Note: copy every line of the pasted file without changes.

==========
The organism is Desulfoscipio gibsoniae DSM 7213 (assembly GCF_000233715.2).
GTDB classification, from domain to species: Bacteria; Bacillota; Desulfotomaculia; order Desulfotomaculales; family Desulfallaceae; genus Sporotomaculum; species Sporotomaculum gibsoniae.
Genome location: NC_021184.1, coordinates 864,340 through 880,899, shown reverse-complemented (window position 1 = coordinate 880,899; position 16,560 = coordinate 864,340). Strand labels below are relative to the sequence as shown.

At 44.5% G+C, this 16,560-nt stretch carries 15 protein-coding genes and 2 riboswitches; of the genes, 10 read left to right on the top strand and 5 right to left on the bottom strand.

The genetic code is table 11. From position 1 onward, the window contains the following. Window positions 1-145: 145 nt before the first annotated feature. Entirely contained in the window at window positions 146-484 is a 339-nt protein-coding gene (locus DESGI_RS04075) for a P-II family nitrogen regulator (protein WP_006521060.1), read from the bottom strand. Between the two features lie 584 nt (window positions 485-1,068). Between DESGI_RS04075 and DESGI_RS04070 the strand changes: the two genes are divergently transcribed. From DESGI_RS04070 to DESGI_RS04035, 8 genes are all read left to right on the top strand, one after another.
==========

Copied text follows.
The organism is Desulfoscipio gibsoniae DSM 7213 (assembly GCF_000233715.2).
GTDB classification, from domain to species: Bacteria; Bacillota; Desulfotomaculia; order Desulfotomaculales; family Desulfallaceae; genus Sporotomaculum; species Sporotomaculum gibsoniae.
Genome location: NC_021184.1, coordinates 864,340 through 880,899, shown reverse-complemented (window position 1 = coordinate 880,899; position 16,560 = coordinate 864,340). Strand labels below are relative to the sequence as shown.

At 44.5% G+C, this 16,560-nt stretch carries 15 protein-coding genes and 2 riboswitches; of the genes, 10 read left to right on the top strand and 5 right to left on the bottom strand.

The genetic code is table 11. From position 1 onward, the window contains the following. Window positions 1-145: 145 nt before the first annotated feature. Entirely contained in the window at window positions 146-484 is a 339-nt protein-coding gene (locus DESGI_RS04075) for a P-II family nitrogen regulator (protein WP_006521060.1), read from the bottom strand. Between the two features lie 584 nt (window positions 485-1,068). Between DESGI_RS04075 and DESGI_RS04070 the strand changes: the two genes are divergently transcribed. From DESGI_RS04070 to DESGI_RS04035, 8 genes are all read left to right on the top strand, one after another.